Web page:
Two caesareans, one appendectomy, one auto accident, one hard fall-down during my seventh month of pregnancy, and one brain hemorrhage later, I am here to tell you that all those cliches, all the poems, all the plays and great books about the fleeting nature of life -- life, the expanse between being born and being dead -- are true. There is nothing trite about the sentiment. I now know because by some amazing grace I recently had a brain hemorrhage and not only did I live, but I live with VERY few complicating factors as a result.
For example, I am still as wickedly smart as I was before. And funny. I'm funnier than ever now. My husband might say I'm funny in a "touched" sort of way; and he would argue that it didn't start as a result of the hemorrhage. I can see his point; for example, this morning I aerobicized around the living room for 20 minutes in my pajamas because dammit it's time for me to start losing 25 pounds. He drank his coffee on the couch and watched me while I danced and jumped jacks and lifted legs to the Breeders (without irony), the Pretenders (which kept skipping) and some Romanian gypsy music.
Recently, I watched Robert Altman's new movie, "Prairie Home Companion." Awesome movie. The backstage banter at the beginning is perfect; anyone who has spent time getting ready backstage before a show will feel the real as captured by Streep, Tomlin, Harrleson, Reilly, etc. The movie is an allegory about the nature of life -- its sweetness, the brilliance all around us that we don't see until it's too late, the cruelty of it, the darkness. At the end of the movie, Kevin Kline, playing Guy Noir, quotes a famous Robert Herrick poem "To the Virgins, to Make Much of Time." Here's the first stanza:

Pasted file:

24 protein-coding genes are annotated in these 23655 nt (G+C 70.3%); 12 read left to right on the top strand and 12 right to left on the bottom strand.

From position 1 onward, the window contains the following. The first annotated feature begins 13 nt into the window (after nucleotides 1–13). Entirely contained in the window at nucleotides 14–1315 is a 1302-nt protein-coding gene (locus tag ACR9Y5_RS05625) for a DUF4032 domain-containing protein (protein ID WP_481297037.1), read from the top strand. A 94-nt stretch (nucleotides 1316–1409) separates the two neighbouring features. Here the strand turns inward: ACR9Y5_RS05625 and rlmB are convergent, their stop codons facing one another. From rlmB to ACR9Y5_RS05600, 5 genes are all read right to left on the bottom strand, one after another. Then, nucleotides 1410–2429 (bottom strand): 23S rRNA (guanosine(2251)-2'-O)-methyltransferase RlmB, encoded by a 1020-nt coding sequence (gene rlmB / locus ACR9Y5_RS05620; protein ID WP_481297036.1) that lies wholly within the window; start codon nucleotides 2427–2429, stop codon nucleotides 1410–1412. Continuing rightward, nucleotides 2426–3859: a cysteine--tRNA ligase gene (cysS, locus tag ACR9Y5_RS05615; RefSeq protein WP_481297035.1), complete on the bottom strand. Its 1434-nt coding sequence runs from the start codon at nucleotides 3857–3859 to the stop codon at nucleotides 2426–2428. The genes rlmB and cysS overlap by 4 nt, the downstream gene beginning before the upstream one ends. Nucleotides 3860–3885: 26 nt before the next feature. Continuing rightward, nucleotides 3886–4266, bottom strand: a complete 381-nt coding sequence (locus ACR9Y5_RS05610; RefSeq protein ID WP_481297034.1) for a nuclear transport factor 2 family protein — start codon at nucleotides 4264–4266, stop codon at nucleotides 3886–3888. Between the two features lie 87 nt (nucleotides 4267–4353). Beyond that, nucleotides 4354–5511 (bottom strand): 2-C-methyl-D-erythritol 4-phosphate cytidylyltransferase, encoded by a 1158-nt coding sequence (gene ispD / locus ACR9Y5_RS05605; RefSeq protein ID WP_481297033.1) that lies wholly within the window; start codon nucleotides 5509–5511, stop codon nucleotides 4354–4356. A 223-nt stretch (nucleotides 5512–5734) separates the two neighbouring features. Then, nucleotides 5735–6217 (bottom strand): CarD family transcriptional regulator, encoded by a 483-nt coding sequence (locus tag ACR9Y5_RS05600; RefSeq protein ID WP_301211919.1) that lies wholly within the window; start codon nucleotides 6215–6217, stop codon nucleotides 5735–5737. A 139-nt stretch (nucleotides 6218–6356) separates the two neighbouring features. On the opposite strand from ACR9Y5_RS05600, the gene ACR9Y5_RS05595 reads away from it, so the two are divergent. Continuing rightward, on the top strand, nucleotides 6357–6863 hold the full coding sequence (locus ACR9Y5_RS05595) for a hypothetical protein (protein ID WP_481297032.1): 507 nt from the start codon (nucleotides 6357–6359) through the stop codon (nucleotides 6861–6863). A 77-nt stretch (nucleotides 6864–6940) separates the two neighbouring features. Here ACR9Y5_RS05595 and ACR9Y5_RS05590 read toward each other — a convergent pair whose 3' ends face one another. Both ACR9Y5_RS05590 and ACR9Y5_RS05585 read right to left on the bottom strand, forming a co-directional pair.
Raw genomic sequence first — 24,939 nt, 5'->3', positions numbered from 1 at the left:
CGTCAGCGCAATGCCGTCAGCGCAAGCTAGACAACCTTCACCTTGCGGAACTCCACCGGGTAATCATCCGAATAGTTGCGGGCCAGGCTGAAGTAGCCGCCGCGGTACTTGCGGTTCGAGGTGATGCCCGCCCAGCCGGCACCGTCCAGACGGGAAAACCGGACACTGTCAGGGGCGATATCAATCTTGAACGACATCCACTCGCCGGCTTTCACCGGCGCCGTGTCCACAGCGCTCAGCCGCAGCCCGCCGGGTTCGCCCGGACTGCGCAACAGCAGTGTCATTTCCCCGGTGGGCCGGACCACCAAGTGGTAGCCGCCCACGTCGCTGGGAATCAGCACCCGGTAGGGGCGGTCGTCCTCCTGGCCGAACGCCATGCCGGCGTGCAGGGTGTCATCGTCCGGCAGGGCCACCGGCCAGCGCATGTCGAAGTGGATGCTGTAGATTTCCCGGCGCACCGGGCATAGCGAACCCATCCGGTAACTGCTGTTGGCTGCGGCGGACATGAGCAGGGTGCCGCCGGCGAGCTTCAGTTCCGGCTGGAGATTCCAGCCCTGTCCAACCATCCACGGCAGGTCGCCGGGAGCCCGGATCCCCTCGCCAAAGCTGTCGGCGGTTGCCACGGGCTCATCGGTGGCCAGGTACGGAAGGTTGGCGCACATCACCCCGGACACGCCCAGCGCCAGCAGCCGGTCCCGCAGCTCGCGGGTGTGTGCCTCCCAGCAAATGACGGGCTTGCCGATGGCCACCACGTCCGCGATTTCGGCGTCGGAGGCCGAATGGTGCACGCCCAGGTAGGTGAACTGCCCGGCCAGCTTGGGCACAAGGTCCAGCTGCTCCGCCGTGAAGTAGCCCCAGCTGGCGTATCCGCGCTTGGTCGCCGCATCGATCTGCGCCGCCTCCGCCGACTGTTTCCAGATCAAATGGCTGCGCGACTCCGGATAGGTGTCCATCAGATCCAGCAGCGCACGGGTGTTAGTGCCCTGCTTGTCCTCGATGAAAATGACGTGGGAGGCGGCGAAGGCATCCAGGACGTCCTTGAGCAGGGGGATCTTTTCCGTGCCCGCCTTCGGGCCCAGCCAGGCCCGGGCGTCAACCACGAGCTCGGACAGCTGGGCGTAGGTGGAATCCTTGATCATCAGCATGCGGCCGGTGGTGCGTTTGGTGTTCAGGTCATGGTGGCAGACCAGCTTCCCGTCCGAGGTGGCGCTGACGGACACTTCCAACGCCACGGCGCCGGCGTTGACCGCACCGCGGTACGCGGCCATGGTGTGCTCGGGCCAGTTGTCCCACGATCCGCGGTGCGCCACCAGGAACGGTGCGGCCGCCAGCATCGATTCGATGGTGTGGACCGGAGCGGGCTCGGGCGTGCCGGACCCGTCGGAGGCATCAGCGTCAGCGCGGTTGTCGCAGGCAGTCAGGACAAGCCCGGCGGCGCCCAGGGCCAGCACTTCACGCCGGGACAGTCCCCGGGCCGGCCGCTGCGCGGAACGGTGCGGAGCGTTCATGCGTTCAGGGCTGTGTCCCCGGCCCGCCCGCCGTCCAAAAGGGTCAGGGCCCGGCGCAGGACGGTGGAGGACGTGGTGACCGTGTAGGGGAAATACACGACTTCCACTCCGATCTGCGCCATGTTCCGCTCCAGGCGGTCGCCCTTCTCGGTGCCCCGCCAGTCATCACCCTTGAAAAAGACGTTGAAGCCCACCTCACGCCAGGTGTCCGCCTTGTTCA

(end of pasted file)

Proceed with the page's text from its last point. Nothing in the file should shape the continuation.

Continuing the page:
Gather ye rosebuds while ye may,
Old Time is still a-flying:
And this same flower that smiles today
Tomorrow will be dying.
When I taught British Literature, inevitably this poem would come up in the syllabus. I never really cared for it before, but now it plays in my head, like a happy ghost, probably 20 times a day.
My step brother recently told me about some sect of monks who wake up every morning and say to themselves, "today I die," intimating that they must live that day as if it were their last on earth. After my brain hemorrhage, I realized that each day previous to the one I found myself in might very well have been my last; the veil between life and death is thinner than I ever imagined. I mean, one morning I laid down to take a nap, and I woke up 20 minutes later with the worst headache of my life. By that same time the next morning, I had had three MRIs, two CT scans, one angiogram, and a large amount of morphine and other types of pharmaceuticals, and the only certainty the neurologists could tell me was that I was very, very, very lucky. They had no idea why it happened and told me that I was "a medical mystery."
Now I'm living as if each day is my last, because it could be. It could be yours. Really. And if it is: what do you want to do?
Here's my list:
1) Hang out with my kids
2) Have sex with my husband
4) Tell my family and friends that I love them
Everything else is negotiable, but those four things are not.